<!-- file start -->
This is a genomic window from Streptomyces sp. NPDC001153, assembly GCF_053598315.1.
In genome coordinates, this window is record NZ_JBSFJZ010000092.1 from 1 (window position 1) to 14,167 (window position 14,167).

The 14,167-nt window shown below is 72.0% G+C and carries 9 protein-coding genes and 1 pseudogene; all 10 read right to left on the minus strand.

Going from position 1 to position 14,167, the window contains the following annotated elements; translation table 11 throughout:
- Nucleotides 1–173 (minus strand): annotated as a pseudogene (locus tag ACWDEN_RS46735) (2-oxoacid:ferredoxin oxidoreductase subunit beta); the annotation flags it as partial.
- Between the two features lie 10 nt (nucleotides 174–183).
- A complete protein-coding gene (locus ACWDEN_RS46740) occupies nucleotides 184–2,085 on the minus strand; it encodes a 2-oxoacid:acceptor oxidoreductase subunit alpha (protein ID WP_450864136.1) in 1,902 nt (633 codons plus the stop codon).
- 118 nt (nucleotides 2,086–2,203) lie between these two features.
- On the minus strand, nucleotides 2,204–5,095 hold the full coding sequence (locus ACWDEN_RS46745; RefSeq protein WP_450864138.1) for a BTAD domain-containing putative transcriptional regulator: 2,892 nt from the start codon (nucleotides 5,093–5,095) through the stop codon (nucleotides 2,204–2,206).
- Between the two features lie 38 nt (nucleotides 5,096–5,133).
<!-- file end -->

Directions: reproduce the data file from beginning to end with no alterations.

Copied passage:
This is a genomic window from Streptomyces sp. NPDC001153, assembly GCF_053598315.1.
In genome coordinates, this window is record NZ_JBSFJZ010000092.1 from 1 (window position 1) to 14,167 (window position 14,167).

The 14,167-nt window shown below is 72.0% G+C and carries 9 protein-coding genes and 1 pseudogene; all 10 read right to left on the minus strand.

Going from position 1 to position 14,167, the window contains the following annotated elements; translation table 11 throughout:
- Nucleotides 1–173 (minus strand): annotated as a pseudogene (locus tag ACWDEN_RS46735) (2-oxoacid:ferredoxin oxidoreductase subunit beta); the annotation flags it as partial.
- Between the two features lie 10 nt (nucleotides 174–183).
- A complete protein-coding gene (locus ACWDEN_RS46740) occupies nucleotides 184–2,085 on the minus strand; it encodes a 2-oxoacid:acceptor oxidoreductase subunit alpha (protein ID WP_450864136.1) in 1,902 nt (633 codons plus the stop codon).
- 118 nt (nucleotides 2,086–2,203) lie between these two features.
- On the minus strand, nucleotides 2,204–5,095 hold the full coding sequence (locus ACWDEN_RS46745; RefSeq protein WP_450864138.1) for a BTAD domain-containing putative transcriptional regulator: 2,892 nt from the start codon (nucleotides 5,093–5,095) through the stop codon (nucleotides 2,204–2,206).
- Between the two features lie 38 nt (nucleotides 5,096–5,133).